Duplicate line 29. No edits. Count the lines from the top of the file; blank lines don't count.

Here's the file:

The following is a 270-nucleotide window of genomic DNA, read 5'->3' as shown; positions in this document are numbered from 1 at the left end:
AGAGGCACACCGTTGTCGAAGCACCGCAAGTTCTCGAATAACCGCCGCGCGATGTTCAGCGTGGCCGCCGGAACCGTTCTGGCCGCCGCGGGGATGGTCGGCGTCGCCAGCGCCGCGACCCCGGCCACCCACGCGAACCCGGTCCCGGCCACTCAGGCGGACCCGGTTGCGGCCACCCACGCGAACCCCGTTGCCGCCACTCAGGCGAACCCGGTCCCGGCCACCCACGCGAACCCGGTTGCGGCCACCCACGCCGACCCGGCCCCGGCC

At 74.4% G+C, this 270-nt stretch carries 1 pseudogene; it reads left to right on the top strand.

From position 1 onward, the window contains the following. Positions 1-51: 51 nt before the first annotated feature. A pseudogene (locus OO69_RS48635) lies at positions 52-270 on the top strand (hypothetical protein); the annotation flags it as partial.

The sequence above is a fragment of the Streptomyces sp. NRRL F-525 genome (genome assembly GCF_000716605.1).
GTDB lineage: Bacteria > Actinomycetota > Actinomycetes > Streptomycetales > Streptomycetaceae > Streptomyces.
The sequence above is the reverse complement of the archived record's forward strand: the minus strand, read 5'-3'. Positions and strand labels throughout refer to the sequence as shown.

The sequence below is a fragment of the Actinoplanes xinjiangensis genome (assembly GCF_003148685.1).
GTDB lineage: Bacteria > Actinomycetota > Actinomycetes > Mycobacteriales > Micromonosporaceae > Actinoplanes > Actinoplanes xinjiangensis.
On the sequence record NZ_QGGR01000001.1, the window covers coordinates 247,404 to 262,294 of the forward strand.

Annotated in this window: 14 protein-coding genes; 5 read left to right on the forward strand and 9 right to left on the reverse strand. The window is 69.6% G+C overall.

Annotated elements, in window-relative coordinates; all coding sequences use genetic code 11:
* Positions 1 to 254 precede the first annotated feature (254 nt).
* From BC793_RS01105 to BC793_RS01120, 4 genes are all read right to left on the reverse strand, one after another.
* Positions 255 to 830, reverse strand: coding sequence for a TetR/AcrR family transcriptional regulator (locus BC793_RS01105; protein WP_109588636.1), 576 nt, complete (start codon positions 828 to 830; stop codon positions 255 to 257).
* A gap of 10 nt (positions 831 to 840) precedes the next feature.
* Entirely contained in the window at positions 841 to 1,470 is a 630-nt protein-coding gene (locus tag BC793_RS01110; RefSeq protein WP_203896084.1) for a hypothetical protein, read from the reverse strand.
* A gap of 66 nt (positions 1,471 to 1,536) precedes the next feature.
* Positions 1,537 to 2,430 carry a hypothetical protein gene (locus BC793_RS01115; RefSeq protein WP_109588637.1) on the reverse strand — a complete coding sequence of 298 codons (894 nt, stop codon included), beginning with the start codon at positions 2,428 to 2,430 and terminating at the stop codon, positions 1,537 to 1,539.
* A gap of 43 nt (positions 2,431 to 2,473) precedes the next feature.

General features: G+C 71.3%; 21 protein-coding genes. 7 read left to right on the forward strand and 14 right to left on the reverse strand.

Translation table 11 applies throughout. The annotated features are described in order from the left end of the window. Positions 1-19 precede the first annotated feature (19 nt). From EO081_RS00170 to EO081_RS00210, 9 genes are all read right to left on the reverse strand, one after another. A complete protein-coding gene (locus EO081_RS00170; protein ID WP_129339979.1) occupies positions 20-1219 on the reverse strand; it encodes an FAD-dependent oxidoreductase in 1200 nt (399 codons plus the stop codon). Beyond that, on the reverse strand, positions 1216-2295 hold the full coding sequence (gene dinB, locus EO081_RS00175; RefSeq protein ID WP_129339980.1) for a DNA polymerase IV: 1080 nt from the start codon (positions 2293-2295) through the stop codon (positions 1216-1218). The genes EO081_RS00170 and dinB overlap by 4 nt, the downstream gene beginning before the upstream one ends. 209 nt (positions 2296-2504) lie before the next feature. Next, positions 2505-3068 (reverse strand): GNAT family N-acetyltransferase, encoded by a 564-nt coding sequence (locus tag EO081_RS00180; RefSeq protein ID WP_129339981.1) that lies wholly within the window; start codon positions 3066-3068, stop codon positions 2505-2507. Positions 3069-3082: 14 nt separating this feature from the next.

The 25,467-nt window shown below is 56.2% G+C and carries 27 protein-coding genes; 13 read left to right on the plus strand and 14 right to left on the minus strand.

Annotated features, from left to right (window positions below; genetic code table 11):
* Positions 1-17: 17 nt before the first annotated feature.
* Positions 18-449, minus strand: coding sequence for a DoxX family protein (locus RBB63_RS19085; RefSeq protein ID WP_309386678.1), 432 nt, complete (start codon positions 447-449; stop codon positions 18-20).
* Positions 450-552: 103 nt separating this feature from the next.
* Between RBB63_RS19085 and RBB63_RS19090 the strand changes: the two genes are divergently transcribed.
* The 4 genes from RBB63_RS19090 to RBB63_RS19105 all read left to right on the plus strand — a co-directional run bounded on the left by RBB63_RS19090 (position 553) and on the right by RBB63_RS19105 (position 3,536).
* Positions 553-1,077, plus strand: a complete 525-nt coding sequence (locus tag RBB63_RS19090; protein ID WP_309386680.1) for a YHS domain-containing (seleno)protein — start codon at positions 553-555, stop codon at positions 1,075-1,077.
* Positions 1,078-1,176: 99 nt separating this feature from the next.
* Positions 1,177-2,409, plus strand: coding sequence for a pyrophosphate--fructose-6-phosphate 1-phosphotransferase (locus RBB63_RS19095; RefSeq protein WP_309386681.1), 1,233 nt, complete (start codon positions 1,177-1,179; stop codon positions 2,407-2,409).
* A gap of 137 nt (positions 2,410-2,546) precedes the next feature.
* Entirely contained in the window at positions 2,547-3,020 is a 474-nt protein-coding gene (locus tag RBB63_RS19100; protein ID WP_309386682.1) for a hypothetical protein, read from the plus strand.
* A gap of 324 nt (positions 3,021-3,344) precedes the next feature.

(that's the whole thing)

* The 4 genes from RBB63_RS19090 to RBB63_RS19105 all read left to right on the plus strand — a co-directional run bounded on the left by RBB63_RS19090 (position 553) and on the right by RBB63_RS19105 (position 3,536).